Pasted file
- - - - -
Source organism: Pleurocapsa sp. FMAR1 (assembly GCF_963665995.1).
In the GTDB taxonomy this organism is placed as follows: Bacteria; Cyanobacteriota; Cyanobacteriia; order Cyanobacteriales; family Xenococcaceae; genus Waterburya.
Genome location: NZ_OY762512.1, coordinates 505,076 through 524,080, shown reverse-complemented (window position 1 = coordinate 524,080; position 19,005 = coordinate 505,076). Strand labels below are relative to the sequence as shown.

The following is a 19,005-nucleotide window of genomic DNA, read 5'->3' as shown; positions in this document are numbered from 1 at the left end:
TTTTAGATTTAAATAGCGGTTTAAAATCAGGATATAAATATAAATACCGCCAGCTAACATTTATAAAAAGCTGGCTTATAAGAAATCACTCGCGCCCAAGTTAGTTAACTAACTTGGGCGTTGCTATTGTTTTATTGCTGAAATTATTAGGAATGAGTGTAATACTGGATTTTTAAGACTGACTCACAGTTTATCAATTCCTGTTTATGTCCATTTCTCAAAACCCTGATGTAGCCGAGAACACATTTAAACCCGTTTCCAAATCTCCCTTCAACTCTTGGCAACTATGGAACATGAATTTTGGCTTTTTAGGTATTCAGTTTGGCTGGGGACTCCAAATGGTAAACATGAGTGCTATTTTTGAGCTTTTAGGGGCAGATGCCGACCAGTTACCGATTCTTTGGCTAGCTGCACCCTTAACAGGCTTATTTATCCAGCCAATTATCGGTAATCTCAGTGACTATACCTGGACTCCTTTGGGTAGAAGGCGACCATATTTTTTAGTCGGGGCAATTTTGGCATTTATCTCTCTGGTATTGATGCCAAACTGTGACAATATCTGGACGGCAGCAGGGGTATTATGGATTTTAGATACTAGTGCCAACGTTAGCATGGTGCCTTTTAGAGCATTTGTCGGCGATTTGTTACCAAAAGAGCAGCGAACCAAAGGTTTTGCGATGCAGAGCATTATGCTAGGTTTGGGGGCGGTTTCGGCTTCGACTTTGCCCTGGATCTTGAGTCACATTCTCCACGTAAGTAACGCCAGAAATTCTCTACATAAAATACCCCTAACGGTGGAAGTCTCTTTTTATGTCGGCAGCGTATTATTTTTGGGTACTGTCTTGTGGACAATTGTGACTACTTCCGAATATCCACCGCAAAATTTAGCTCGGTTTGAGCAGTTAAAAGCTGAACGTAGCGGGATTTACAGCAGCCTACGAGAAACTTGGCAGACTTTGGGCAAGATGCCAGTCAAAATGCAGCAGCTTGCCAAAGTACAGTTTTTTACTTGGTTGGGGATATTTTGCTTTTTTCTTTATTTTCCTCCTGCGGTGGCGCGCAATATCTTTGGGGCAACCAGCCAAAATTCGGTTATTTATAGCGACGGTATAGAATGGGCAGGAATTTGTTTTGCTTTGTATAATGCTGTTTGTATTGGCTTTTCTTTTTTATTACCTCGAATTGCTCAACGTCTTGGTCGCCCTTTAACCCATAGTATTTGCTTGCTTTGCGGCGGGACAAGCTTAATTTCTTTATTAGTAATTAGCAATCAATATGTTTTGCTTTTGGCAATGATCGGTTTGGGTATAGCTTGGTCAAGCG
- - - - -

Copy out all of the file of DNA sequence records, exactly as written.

Source organism: Pleurocapsa sp. FMAR1 (assembly GCF_963665995.1).
In the GTDB taxonomy this organism is placed as follows: Bacteria; Cyanobacteriota; Cyanobacteriia; order Cyanobacteriales; family Xenococcaceae; genus Waterburya.
Genome location: NZ_OY762512.1, coordinates 505,076 through 524,080, shown reverse-complemented (window position 1 = coordinate 524,080; position 19,005 = coordinate 505,076). Strand labels below are relative to the sequence as shown.

The following is a 19,005-nucleotide window of genomic DNA, read 5'->3' as shown; positions in this document are numbered from 1 at the left end:
TTTTAGATTTAAATAGCGGTTTAAAATCAGGATATAAATATAAATACCGCCAGCTAACATTTATAAAAAGCTGGCTTATAAGAAATCACTCGCGCCCAAGTTAGTTAACTAACTTGGGCGTTGCTATTGTTTTATTGCTGAAATTATTAGGAATGAGTGTAATACTGGATTTTTAAGACTGACTCACAGTTTATCAATTCCTGTTTATGTCCATTTCTCAAAACCCTGATGTAGCCGAGAACACATTTAAACCCGTTTCCAAATCTCCCTTCAACTCTTGGCAACTATGGAACATGAATTTTGGCTTTTTAGGTATTCAGTTTGGCTGGGGACTCCAAATGGTAAACATGAGTGCTATTTTTGAGCTTTTAGGGGCAGATGCCGACCAGTTACCGATTCTTTGGCTAGCTGCACCCTTAACAGGCTTATTTATCCAGCCAATTATCGGTAATCTCAGTGACTATACCTGGACTCCTTTGGGTAGAAGGCGACCATATTTTTTAGTCGGGGCAATTTTGGCATTTATCTCTCTGGTATTGATGCCAAACTGTGACAATATCTGGACGGCAGCAGGGGTATTATGGATTTTAGATACTAGTGCCAACGTTAGCATGGTGCCTTTTAGAGCATTTGTCGGCGATTTGTTACCAAAAGAGCAGCGAACCAAAGGTTTTGCGATGCAGAGCATTATGCTAGGTTTGGGGGCGGTTTCGGCTTCGACTTTGCCCTGGATCTTGAGTCACATTCTCCACGTAAGTAACGCCAGAAATTCTCTACATAAAATACCCCTAACGGTGGAAGTCTCTTTTTATGTCGGCAGCGTATTATTTTTGGGTACTGTCTTGTGGACAATTGTGACTACTTCCGAATATCCACCGCAAAATTTAGCTCGGTTTGAGCAGTTAAAAGCTGAACGTAGCGGGATTTACAGCAGCCTACGAGAAACTTGGCAGACTTTGGGCAAGATGCCAGTCAAAATGCAGCAGCTTGCCAAAGTACAGTTTTTTACTTGGTTGGGGATATTTTGCTTTTTTCTTTATTTTCCTCCTGCGGTGGCGCGCAATATCTTTGGGGCAACCAGCCAAAATTCGGTTATTTATAGCGACGGTATAGAATGGGCAGGAATTTGTTTTGCTTTGTATAATGCTGTTTGTATTGGCTTTTCTTTTTTATTACCTCGAATTGCTCAACGTCTTGGTCGCCCTTTAACCCATAGTATTTGCTTGCTTTGCGGCGGGACAAGCTTAATTTCTTTATTAGTAATTAGCAATCAATATGTTTTGCTTTTGGCAATGATCGGTTTGGGTATAGCTTGGTCAAGCG